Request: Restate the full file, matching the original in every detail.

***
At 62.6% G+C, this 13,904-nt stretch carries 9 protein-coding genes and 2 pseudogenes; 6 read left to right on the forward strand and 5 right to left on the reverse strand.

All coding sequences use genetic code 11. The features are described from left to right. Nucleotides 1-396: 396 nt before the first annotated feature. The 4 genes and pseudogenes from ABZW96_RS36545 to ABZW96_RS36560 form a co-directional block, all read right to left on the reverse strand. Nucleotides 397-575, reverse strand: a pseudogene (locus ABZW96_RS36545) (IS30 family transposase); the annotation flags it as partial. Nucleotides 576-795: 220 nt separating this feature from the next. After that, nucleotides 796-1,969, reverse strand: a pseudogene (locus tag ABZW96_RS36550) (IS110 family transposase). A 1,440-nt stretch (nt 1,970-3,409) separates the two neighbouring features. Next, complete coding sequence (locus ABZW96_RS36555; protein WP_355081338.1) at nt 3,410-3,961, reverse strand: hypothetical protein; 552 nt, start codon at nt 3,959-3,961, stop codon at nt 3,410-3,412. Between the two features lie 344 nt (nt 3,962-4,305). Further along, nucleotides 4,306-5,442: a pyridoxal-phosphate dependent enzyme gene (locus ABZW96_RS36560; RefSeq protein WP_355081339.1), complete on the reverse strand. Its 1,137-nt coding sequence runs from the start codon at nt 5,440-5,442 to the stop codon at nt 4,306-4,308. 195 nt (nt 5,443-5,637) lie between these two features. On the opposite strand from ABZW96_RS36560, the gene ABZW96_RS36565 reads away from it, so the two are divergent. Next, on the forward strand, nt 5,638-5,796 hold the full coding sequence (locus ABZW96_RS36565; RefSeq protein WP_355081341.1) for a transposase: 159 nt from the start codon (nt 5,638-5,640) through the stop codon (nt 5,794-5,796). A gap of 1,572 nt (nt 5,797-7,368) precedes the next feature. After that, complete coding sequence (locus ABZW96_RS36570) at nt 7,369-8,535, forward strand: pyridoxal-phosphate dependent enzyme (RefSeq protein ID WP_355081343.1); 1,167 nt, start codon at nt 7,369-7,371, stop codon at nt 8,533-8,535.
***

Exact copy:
At 62.6% G+C, this 13,904-nt stretch carries 9 protein-coding genes and 2 pseudogenes; 6 read left to right on the forward strand and 5 right to left on the reverse strand.

All coding sequences use genetic code 11. The features are described from left to right. Nucleotides 1-396: 396 nt before the first annotated feature. The 4 genes and pseudogenes from ABZW96_RS36545 to ABZW96_RS36560 form a co-directional block, all read right to left on the reverse strand. Nucleotides 397-575, reverse strand: a pseudogene (locus ABZW96_RS36545) (IS30 family transposase); the annotation flags it as partial. Nucleotides 576-795: 220 nt separating this feature from the next. After that, nucleotides 796-1,969, reverse strand: a pseudogene (locus tag ABZW96_RS36550) (IS110 family transposase). A 1,440-nt stretch (nt 1,970-3,409) separates the two neighbouring features. Next, complete coding sequence (locus ABZW96_RS36555; protein WP_355081338.1) at nt 3,410-3,961, reverse strand: hypothetical protein; 552 nt, start codon at nt 3,959-3,961, stop codon at nt 3,410-3,412. Between the two features lie 344 nt (nt 3,962-4,305). Further along, nucleotides 4,306-5,442: a pyridoxal-phosphate dependent enzyme gene (locus ABZW96_RS36560; RefSeq protein WP_355081339.1), complete on the reverse strand. Its 1,137-nt coding sequence runs from the start codon at nt 5,440-5,442 to the stop codon at nt 4,306-4,308. 195 nt (nt 5,443-5,637) lie between these two features. On the opposite strand from ABZW96_RS36560, the gene ABZW96_RS36565 reads away from it, so the two are divergent. Next, on the forward strand, nt 5,638-5,796 hold the full coding sequence (locus ABZW96_RS36565; RefSeq protein WP_355081341.1) for a transposase: 159 nt from the start codon (nt 5,638-5,640) through the stop codon (nt 5,794-5,796). A gap of 1,572 nt (nt 5,797-7,368) precedes the next feature. After that, complete coding sequence (locus ABZW96_RS36570) at nt 7,369-8,535, forward strand: pyridoxal-phosphate dependent enzyme (RefSeq protein ID WP_355081343.1); 1,167 nt, start codon at nt 7,369-7,371, stop codon at nt 8,533-8,535.